Nigeria: Regulation Of Mergers In Nigeria

Last Updated: 3 April 2014
Article by Afoke Igwe and Bayo Onamade

I. Introduction

In Nigeria, mergers by private or public companies are principally regulated under the Investments and Securities Act 2007 (the "ISA") and the Rules and Regulations made pursuant to the ISA (the "SEC Rules"). The listing rules of the Nigerian Stock Exchange (the "Listing Rules") also contain regulations that impact on merger transactions by public listed entities. The provisions governing schemes of arrangement are contained in the Companies and Allied Matters Act, Chapter C20, Laws of the Federation of Nigeria 2004 ("CAMA").

Pursuant to the ISA, the key regulator of mergers in Nigeria is the Securities and Exchange Commission (the "SEC"). The SEC is also responsible for reviewing mergers to ascertain whether a proposed transaction would give rise to competition concerns.

In addition, there are other sector-specific laws that regulate merger transactions - the prior approval of the relevant sector regulator is required for a change of control.

a. the Banks and other Financial Institutions Act, Cap B3, Laws of the Federation of Nigeria 2004, which regulates the financial sector requires the approval of the Central Bank of Nigeria ("CBN");

b. the Nigerian Communications Act 2003, which regulates the telecommunications industry requires the approval of the Nigerian Communications Commission ("NCC");

c. the Insurance Act 2003, which regulates the insurance industry requires the approval of the National Insurance Commission ("NAICOM");

d. the National Broadcasting Commission Act, Chapter N11, which regulates the broadcasting sector requires the approval of the National Broadcasting Commission; and

e. the Electric Power Sector Reform Act 2005 which regulates the electricity requires the approval of the Nigerian Electricity Regulatory Commission.

These laws and guidelines are binding on the companies in that industry in addition to the SEC Rules.

II. The merger control regime

A "merger" is defined in section 119 of the ISA as "any amalgamation of the undertakings or any part of the undertakings or interest of two or more companies or the undertakings or part of the undertakings of one or more companies and one or more bodies corporate". The SEC Rules also define mergers in similar terms and makes a distinction between "horizontal mergers" i.e. mergers involving direct competitors and "vertical mergers" which involve mergers between firms in non-competitive relationships.

Section 118 (1) of the ISA provides that all mergers in Nigeria shall be subject to the prior review and approval of the SEC. This applies irrespective of whether the merging entities are public or private companies. Section 119 of the ISA provides further that a merger may be achieved in any manner, including through either a purchase or lease of the shares, interest or assets of the other company in question; or an amalgamation or other combination with the other company in question.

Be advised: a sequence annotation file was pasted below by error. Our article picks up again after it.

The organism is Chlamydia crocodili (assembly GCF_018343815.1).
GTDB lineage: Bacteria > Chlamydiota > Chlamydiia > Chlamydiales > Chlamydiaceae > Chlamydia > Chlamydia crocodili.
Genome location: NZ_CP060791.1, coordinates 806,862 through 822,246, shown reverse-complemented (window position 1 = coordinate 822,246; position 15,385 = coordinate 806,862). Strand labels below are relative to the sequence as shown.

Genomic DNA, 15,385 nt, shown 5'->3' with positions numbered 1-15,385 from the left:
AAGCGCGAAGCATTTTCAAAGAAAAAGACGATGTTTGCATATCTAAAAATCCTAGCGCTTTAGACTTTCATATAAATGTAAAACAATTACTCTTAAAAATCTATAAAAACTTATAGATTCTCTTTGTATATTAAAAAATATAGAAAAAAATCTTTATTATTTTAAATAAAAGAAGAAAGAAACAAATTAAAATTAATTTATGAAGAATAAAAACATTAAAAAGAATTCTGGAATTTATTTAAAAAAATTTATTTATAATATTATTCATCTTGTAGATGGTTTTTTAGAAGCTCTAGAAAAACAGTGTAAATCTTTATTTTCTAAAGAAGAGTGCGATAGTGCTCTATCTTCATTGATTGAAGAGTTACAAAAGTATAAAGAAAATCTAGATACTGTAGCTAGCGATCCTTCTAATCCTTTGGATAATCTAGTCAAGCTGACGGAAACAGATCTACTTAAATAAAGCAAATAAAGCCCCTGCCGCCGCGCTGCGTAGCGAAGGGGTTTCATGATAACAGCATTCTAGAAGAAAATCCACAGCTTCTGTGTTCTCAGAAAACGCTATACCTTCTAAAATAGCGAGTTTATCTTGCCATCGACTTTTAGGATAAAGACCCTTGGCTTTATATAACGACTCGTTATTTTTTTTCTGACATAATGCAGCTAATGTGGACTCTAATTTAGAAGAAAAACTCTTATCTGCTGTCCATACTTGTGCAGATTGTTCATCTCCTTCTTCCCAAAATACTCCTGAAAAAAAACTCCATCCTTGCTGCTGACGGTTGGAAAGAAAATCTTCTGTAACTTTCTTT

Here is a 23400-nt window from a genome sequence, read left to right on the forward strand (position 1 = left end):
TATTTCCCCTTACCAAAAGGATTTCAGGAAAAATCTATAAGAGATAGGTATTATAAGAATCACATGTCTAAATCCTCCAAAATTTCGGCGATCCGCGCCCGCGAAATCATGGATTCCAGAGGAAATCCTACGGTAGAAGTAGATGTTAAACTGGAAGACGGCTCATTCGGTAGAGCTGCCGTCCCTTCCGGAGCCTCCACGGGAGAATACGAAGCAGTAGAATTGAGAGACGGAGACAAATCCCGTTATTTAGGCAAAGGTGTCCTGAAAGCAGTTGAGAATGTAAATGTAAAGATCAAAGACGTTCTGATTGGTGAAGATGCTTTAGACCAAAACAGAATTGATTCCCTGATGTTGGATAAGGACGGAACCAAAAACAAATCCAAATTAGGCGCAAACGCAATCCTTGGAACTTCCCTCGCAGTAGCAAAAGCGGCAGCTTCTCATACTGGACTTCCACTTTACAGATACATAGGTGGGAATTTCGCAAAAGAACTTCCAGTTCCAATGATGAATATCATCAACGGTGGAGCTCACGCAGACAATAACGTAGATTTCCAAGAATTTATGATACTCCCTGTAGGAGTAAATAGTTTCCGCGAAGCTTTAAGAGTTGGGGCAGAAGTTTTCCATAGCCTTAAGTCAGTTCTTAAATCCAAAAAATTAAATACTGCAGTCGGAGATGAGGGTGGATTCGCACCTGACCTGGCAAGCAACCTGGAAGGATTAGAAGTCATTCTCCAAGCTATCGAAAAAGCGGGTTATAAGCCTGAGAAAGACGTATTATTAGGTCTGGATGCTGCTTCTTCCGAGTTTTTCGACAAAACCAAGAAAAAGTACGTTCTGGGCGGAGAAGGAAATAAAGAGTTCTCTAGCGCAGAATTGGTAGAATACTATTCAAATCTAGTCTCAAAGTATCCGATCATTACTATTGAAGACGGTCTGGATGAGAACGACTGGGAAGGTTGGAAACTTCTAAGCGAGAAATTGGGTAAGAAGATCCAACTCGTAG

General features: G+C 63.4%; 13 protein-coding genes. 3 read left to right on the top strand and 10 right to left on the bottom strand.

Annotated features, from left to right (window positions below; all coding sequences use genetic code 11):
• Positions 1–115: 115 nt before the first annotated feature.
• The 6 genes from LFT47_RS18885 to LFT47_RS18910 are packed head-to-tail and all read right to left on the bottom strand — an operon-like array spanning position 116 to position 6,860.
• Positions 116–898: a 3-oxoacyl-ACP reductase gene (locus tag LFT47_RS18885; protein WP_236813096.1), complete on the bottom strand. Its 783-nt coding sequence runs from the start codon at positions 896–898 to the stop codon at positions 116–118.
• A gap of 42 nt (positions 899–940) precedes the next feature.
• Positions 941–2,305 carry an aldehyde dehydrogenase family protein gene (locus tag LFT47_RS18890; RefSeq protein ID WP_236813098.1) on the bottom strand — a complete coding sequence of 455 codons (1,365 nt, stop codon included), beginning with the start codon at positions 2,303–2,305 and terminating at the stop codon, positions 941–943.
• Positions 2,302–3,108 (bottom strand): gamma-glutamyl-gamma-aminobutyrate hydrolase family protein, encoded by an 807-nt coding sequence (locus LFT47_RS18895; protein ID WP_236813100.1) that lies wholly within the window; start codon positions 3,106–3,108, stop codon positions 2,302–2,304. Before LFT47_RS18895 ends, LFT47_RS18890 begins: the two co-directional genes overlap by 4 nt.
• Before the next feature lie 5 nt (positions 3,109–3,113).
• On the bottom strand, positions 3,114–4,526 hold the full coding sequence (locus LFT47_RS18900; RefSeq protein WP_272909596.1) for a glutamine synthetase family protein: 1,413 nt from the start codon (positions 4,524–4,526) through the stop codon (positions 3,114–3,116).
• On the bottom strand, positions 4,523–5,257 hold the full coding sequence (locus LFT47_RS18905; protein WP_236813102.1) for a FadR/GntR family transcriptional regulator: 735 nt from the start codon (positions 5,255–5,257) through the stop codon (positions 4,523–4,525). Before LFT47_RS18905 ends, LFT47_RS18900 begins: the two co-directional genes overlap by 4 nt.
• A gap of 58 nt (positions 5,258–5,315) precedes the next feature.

Notably, the ISA and SEC Rule provide certain exemptions to the requirement to obtain SEC approval. It is only with respect to transactions involving holding companies acquiring shares solely "for the purpose of investment" and not using same by voting or otherwise to cause or attempt to cause substantial restraint of competition or where the acquisition of such shares by a holding company will not tend to create monopoly in any line of business enterprise – that is a holding company that intends to acquire the shares of its subsidiary for investment purposes only -; as well as in the case of "small mergers", that the merging entities are not required to notify the SEC of that merger but are required, only, to inform the SEC at the conclusion of the merger.

There are three categories of mergers for purposes of approval, and SEC Rule 232 (B) provides that the threshold for each category of merger shall be determined by reference to a combination of assets or turnover or a combination of both turnover and assets in Nigeria of the merging entities. The lower threshold for "small mergers" is below =N=250,000,000 (approximately US$ 1.6 million), the threshold for "intermediate mergers" is between =N=250,000,000 to =N=5,000,000,000, while the threshold for "large mergers" is above =N=5,000,000,000 (approximately US$32 million).

Small Mergers:

Section 122 (1) of the ISA provides that a party to a small merger is not required to notify the SEC of the merger unless it is specifically required by the SEC to do so, and may implement the merger without SEC approval . The parties may however, voluntarily notify the SEC of the merger. SEC Rule 230 further specifies that in a small merger, the merging entities are not required to notify the SEC of that merger but shall only inform the SEC at the conclusion of the merger.

The SEC may, within 6 months after the small merger has been implemented, require the parties to notify the SEC of the merger in the prescribed manner and form if, in the opinion of the SEC, the small merger may substantially prevent or lessen competition; or cannot be justified on public interest grounds. A party to a small merger required to notify the SEC of the merger is not to take any further steps to implement the merger until the merger has been approved or conditionally approved.

Within 20 working days after all parties to a small merger have fulfilled all their notification requirements in the prescribed manner and form, the SEC- may either extend the period within which it has to consider the proposed merger by a single period not exceeding 40 working days and, in that case, must issue an extension certificate to any party who notified it of the merger; or after having considered the merger, may notify the parties of its approval of the merger; approval of the merger subject to any conditions; the prohibition of the implementation of the merger, if it has not been implemented; or if already implemented, a declaration that that merger is prohibited. If, upon the expiration of the 20 working day period or the extension, the SEC has not notified the parties of its decision, the merger shall be deemed as having been approved, subject to section 127 of the ISA. Section 127 (1) of the ISA provides that the SEC reserves the right to revoke its own decision to approve or conditionally approve a merger of any size on any of the following grounds if the decision was based on incorrect information for which a party to the merger is responsible; the approval was obtained by deceit; or a company concerned in the merger has breached an obligation attached to the decision.